As Michigan Central train no 6 rolled into Bridgeburg, Ontario, town just across the International Bridge from Buffalo, the conductor ejected Delehanty from the train because the ball player had been drinking and was boisterous. Delehanty was alive enough to his surroundings to know just across the river lay Buffalo.
Anxious to keep the appointment with his wife, he started to walk across the bridge, when he encountered Watchman Kingston. The two met on the third span and had a tussle for life and death. Kingston proved to be the better man of the two under the circumstances, and, consequently, he remained on the bridge while the other fell off.
Delehanty’s hat has since been found. If was identified by the relatives last night as the same size he wore. From papers found in the missing suitcase the identity of the man who went off the bridge has been established beyond the possibility of doubt as that of Delehanty.
The relatives said they believed the story that had been told them, although they add that had the conductor been more indulgent he would not now feel that he had been indirectly responsible for a tragic death.
No body may arise. All that remains to be done since the identity of the man and the history of the death have been cleared is to wait until the body us found. The body should rise to the surface within a day or so say river men. The river is being closely watched for the body.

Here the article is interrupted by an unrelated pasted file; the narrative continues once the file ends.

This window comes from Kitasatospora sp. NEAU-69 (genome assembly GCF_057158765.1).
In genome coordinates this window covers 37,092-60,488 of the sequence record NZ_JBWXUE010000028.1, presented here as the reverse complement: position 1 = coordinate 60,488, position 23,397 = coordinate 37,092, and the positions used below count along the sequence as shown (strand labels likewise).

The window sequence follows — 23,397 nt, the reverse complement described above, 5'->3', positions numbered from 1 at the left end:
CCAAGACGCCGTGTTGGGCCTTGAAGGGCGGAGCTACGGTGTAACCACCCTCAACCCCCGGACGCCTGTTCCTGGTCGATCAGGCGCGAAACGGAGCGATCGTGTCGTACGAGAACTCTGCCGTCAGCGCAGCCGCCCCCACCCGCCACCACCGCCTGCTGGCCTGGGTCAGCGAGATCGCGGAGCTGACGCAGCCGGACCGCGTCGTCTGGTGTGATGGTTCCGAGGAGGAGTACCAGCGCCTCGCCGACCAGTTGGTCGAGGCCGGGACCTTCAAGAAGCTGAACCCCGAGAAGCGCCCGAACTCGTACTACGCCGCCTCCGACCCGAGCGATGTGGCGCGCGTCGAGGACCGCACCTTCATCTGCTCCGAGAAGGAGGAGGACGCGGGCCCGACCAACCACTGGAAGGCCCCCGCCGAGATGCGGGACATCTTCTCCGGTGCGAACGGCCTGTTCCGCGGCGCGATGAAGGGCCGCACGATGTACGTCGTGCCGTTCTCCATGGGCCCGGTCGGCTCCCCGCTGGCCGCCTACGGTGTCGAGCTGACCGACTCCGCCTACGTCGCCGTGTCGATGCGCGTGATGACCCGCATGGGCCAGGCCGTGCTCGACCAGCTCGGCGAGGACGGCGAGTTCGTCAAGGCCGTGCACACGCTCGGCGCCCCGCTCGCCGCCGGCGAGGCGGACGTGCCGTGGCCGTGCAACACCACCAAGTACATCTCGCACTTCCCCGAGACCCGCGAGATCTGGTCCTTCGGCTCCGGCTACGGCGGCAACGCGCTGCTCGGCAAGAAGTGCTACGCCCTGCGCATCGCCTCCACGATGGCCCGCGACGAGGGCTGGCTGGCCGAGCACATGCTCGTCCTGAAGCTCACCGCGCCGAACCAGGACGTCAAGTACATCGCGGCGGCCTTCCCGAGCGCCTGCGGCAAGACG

It is believed that Delehanty had several pieces of jewelry on his person at the time he met his death. Manager Loftus said that he had a diamond ring, a pin, a gold watch, and other trinkets set with diamonds. Third baseman Coughlin was given a diamond ring by Delehanty to wear while the club was away, but he on the day Delehanty left Detroit, Coughlin insisted upon his taking his ring, for he did not want to run the risk of losing it. Second baseman Robinson was given a handsome gold watch to wear, which was given to Delehanty several years ago by friends in Philadelphia. Secretary Walter Hewitt said he believed that Delehanty had nearly $200 on his person when he last saw him.
“Delehanty Remains Fully Identified.” MA Green, of this city, views the body and recognizes the mangled corpse as that of his lifelong friend. Widow and daughter are left penniless, but the dead man’s comrades will raise a fund for their relief.”
 Washington Post
 Washington Times. The Washington Post writes, “The whereabouts of Edward Delehanty, the Washington ball player, who suddenly disappeared in Detroit last Thursday afternoon, is still a mystery. Not a word was received up to late last night that would throw any light upon his strange conduct. Delehanty’s wife, who has been in the city return with the club, yesterday telegraphed to her home in Philadelphia, and to his home in Cleveland, seeking some information, but in both cities their friends are as deeply in the dark as is Mrs. Delehanty.”
 Washington Times. Then there is this. The disappearance of Edward Delehanty, the right fielder of the Washington club, is just as deeply enshrouded in mystery now as it was at any time since in suddenly took French leave of the club. Messages have been sent to all the cities that he would be likely to go to, but not a trace of him has been found. Washington Post
 Washington Times
 Washington Times
*The Flynn’s have written two books about baseball in D.C.